Eight months in, what lessons might be learned from India’s e-cig ban?

India’s blanket ban on e-cigarettes, summarily imposed by the federal government last September, is proving somewhat ineffective – as you might expect in a socially and geographically diverse, inconsistently policed country of more than 1.3bn people. (To put that in perspective, that’s four times the population of the US in a country just over one third of the size.)

Evidence from the street suggests that neither e-cigs nor the ban are issues that many people in India feel strongly about, which makes it unsurprising that compliance and enforcement of an edict handed down from on high should be weak.

An article in Business Insider India reports that eight months into the nationwide banpeople are able to buy e-cigarettes from any paan shop. If not, they can always go on the internet and buy them.”

Quite apart from the likelihood that banning any harm-reduction product will send users back to the more harmful alternatives (in this case from vaping back to smoking), there is the inevitable danger that any mass prohibition brings with it. This was vividly illustrated in the US in the 1920s by the well-meaning but disastrous Prohibition of alcohol a 13-year experiment that resulted in the permanent establishment of organised crime on a massive scale.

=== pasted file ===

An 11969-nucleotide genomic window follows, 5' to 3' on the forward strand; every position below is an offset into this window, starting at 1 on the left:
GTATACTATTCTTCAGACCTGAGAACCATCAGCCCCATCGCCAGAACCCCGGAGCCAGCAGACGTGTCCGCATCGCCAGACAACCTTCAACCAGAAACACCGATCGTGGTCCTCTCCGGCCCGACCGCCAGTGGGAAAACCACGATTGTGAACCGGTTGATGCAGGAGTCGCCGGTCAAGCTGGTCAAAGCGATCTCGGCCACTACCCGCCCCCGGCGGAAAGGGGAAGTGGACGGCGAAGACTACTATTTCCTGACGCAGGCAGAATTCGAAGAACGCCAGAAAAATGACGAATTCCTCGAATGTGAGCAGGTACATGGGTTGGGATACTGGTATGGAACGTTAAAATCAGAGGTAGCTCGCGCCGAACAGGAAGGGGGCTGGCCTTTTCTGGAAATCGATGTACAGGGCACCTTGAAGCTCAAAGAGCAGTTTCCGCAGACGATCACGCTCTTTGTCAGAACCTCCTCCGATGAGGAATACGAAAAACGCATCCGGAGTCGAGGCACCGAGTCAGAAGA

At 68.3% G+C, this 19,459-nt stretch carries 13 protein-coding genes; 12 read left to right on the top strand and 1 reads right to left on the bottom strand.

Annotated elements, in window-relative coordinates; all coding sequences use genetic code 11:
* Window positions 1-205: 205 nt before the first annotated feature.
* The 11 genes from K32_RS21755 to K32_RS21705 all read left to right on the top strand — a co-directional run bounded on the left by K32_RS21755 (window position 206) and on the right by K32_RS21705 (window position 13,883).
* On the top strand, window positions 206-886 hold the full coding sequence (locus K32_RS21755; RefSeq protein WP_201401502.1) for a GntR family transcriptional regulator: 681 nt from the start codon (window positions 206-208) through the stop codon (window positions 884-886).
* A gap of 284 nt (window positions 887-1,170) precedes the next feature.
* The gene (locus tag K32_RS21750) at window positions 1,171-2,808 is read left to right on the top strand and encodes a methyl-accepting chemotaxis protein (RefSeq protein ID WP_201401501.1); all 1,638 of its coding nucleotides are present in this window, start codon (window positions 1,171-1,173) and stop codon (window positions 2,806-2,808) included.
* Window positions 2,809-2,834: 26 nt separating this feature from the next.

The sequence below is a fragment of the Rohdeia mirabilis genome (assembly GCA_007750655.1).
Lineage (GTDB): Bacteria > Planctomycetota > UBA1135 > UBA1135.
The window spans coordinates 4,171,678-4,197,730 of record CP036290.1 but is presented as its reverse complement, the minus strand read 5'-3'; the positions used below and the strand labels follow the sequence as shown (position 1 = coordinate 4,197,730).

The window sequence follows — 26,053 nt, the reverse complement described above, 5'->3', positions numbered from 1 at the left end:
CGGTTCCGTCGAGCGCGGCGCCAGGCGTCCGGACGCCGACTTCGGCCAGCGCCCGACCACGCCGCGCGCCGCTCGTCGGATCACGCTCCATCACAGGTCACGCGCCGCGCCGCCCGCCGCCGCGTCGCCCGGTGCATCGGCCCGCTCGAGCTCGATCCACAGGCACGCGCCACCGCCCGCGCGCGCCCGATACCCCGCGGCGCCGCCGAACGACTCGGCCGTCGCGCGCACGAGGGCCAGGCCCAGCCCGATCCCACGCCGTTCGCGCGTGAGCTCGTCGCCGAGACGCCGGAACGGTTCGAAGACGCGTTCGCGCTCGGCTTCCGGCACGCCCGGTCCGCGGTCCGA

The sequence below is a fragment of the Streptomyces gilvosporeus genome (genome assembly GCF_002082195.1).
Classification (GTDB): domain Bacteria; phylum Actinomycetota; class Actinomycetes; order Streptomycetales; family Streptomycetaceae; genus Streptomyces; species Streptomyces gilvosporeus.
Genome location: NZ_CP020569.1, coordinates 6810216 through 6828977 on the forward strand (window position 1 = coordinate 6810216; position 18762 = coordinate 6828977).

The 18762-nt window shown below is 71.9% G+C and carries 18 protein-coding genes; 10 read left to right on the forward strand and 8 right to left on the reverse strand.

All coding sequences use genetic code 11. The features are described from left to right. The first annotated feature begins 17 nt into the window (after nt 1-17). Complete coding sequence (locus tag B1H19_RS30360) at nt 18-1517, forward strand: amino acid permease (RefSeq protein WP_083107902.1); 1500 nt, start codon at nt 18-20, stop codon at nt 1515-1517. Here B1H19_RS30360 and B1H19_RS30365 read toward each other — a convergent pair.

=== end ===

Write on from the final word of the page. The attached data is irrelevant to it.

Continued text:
Driven underground

 

The problems associated with India’s e-cig prohibition are not of such proportions, because vaping is not as widespread or entrenched as America’s booze habit. But just as the banning of the previously legitimate US alcohol industry led to the springing-up of unregulated and potentially dangerous moonshine production and sale, the Indian ban has not shut down the market but merely driven it underground.

Cutting off the supply of internationally known brands such as Juul and Charlie’s Chalk Dust has left the field clear for illicit, unregulated products, bypassing quality controls.

As one seller told Business Insider: “The only thing that the ban has changed is branded products are out of the market. I can still sell Chinese products, which I usually buy from a black market in Mumbai.”

Will other governments and regulatory authorities around the world take notice and draw any lessons from India’s experience? Indeed, will the Indian government itself draw any conclusions and, if so, what might its next step be: an easing of regulations, a toughening of enforcement, or merely letting things drift as they are?

Photo: Abhijit Kar Gupta

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